Watching Wes Anderson’s latest movie, Asteroid City, which opens throughout Israel on June 22, feels more like taking a test than seeing a film: a test of your appreciation and knowledge of pop-culture artifacts and your willingness to follow dozens of characters down a rabbit-hole of retro cinematic and literary symbols and images.
Loving Wes Anderson has become like a membership badge for a certain kind of cinephile and I have always found much to enjoy in his films, but I’ve never liked test-taking.
While almost every frame of Asteroid City could be exhibited in a museum as an art photo, and although the movie features some of the best actors in the world, among them Tom Hanks, Scarlett Johansson and Jeff Goldblum – I did not truly enjoy more than 10 minutes.
A plot summary of Asteroid City will most likely make it sound more fun than it actually is. Much like The French Dispatch, Anderson’s previous film – in which different storylines riffed off loving parodies of decades of travel writing from The New Yorker magazine – Asteroid City brings together a huge cast of characters in a specific setting. They all visit the titular desert town, which is within shouting distance of an atomic test site – a remote spot where a meteor crashed to earth thousands of years ago – to attend a convention for teen astronomy buffs in the 1950s.
The movie's main plot
The main story, which competes with several other plotlines, is about Augie Steenbeck (Jason Schwartzman), a recently widowed photojournalist who takes his three cute little daughters and gawky adolescent son, Woodrow (Jake Ryan), to the “Junior Stargazers” convention, and is planning to tell them there about their mother’s death. That this premise recalls a more straightforward dramatic film, Grace is Gone, starring John Cusack, serves as a reminder of how much more moving and engrossing that film was.
Tom Hanks, playing Steenbeck’s ornery, wealthy father-in-law, shows up to push him to tell them the bad news. In addition to Woodrow, there are many other awkward adolescents on hand, and their parents include a histrionic Hollywood star, Midge (Scarlett Johansson), who strikes up a friendship and then a relationship with Augie, just as Woodrow falls for Midge’s daughter.
The film features many other characters, among them scientists (one of whom is played by Anderson regular, Tilda Swinton), a motel manager (Steve Carell), a sweet teacher (Maya Hawke of Stranger Things) shepherding her class through the convention and a cowboy (Rupert Friend of Homeland).
Eventually, an alien lands, in front of the entire group, and hangs around long enough to be photographed. This brings various blowhard military personnel, among them a general played by Jeffrey Wright, to Asteroid City to quarantine everyone.
All of this is interwoven with what starts out as a framing device but gradually becomes more central: a black-and-white Playhouse 90-style featurette of sorts that tells of a play about these stargazers being written by a great American writer (Edward Norton).
The play is then directed by a director played by Adrien Brody and with the help of an acting teacher modeled on Lee Strasberg, played by Willem Dafoe. This whole story-around-the-story is narrated with perfect 1950s-style intonation by Bryan Cranston and (although it’s close) I would say that it is the more annoying of the two halves of the film.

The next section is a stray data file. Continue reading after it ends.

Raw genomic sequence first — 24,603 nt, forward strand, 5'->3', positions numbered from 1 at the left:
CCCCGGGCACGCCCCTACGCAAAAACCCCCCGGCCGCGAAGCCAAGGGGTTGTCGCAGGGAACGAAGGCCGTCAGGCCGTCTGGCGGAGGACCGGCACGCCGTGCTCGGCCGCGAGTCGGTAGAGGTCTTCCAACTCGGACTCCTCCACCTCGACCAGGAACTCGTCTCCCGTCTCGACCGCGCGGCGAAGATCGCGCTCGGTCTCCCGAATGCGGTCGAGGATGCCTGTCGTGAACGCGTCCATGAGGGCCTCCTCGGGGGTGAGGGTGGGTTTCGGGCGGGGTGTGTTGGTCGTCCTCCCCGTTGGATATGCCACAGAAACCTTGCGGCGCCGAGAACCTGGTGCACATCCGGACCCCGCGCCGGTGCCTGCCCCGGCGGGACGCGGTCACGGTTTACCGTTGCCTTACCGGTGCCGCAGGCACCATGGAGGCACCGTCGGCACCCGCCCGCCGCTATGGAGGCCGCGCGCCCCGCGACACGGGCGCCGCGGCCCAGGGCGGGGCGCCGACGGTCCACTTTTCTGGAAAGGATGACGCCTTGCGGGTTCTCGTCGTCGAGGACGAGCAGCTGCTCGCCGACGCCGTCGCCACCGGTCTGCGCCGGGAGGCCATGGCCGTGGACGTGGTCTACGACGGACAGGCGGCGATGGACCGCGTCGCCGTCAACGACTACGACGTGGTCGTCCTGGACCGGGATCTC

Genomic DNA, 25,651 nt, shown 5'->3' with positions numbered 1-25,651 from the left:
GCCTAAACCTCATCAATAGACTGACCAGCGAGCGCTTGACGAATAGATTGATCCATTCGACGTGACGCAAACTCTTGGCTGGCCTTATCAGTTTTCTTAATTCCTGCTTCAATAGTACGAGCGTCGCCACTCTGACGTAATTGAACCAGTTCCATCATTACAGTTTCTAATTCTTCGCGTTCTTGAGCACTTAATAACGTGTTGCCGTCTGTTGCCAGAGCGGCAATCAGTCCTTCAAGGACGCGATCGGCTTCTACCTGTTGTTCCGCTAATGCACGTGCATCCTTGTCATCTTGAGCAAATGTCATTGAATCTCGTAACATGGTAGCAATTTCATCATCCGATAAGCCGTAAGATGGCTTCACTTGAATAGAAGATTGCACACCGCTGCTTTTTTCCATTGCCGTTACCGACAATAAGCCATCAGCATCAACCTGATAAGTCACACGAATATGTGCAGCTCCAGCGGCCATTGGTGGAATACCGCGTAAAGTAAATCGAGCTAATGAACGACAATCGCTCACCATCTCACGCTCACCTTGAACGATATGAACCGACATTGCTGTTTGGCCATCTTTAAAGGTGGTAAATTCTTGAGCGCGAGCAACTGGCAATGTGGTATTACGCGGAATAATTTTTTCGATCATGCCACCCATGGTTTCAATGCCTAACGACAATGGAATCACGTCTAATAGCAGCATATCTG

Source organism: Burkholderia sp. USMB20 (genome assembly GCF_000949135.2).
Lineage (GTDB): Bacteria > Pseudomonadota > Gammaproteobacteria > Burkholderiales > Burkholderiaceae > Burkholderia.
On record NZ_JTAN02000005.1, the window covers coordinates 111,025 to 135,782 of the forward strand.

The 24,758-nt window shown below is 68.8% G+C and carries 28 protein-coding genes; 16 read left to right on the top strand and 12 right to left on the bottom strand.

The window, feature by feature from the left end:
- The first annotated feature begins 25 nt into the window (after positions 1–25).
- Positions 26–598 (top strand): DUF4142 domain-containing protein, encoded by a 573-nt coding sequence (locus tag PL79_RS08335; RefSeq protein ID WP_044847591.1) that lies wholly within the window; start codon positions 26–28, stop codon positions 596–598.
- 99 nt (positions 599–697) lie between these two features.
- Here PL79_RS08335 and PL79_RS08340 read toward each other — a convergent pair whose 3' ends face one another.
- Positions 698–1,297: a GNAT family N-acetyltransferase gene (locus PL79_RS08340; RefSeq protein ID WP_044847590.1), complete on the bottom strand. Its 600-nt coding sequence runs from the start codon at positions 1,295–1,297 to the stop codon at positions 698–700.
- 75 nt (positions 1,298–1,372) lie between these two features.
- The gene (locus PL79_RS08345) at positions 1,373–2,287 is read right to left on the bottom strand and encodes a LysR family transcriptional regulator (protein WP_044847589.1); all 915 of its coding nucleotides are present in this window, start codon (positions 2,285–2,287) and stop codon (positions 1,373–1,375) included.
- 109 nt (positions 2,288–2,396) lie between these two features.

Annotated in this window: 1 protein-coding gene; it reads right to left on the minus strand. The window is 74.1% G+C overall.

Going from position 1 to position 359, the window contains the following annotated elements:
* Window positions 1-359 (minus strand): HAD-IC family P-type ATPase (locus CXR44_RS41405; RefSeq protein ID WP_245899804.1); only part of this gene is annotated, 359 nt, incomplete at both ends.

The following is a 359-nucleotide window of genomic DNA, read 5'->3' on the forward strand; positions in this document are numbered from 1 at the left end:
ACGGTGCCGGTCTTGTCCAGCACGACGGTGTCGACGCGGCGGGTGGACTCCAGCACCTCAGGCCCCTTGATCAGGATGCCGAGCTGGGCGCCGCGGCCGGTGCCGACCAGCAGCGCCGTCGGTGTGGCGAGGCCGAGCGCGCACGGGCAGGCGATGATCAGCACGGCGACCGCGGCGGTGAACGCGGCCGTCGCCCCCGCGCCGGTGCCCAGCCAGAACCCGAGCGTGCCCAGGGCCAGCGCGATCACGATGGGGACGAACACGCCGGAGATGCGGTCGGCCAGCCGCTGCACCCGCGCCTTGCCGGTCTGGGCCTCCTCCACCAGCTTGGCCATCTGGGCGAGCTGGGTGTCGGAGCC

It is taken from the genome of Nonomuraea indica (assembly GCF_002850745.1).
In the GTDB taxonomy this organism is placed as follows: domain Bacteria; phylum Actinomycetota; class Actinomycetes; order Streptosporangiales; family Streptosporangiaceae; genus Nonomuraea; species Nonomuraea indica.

Playhouse 90 was a critically acclaimed anthology series of filmed plays created during television’s first golden age in the late 1950s and much of it would look dated and excessively stagey to audiences today. Why we would want to watch scenes of a director of a show in a series like this arguing with his soon-to-be ex or listening to the narrator droning on about the staging of this play is mystifying and that’s where the test-taking comes in: We’re being invited to figure out what all of this is about. If you are bored and don’t really care, clearly, you’ve failed somewhere, since an enormous budget and a coterie of Oscar winners and other respected actors have come together to bring all this to life.
Some of the running jokes are funny, as they always are in Anderson’s movies. The best one is about a vending machine that dispenses martinis and sells tracts of real estate, as well as more ordinary items. But whenever you start to enjoy one moment or character, you are quickly whisked to another before anything much gets going.
The joyless experience of watching Asteroid City inspired me to look back over Anderson’s older films and I realized that while they used stylized acting and archetypal characters to tell their stories, somehow this style allowed us to feel close to the characters. That was Anderson’s magic and that’s why we are still going to his movies. It’s interesting that the Anderson films where the emotion most outweighed any production design or art direction were his first three movies, Bottle Rocket (1996), Rushmore (1998) and The Royal Tenenbaums (2001), which were all co-written with Owen Wilson.
Wilson, who is best known as an actor, was Anderson’s college roommate and has appeared in most of his films. These days, Anderson’s most frequent collaborator on his screenplays is Roman Coppola (Francis Ford Coppola’s son), who is credited with co-writing the story on Asteroid City. I miss Wilson’s contribution. There is more depth, humor and emotion in any five minutes of The Royal Tenenbaums – a timeless ode to dysfunctional families and failed child prodigies – than there is in the entire running time of Asteroid City. With The Royal Tenenbaums and the other early films, the design and other stylistic tics enhanced the story, but they weren’t in place of a story. These collaborations with Wilson were fun and fast-paced. Needless to say, watching them never felt like a test.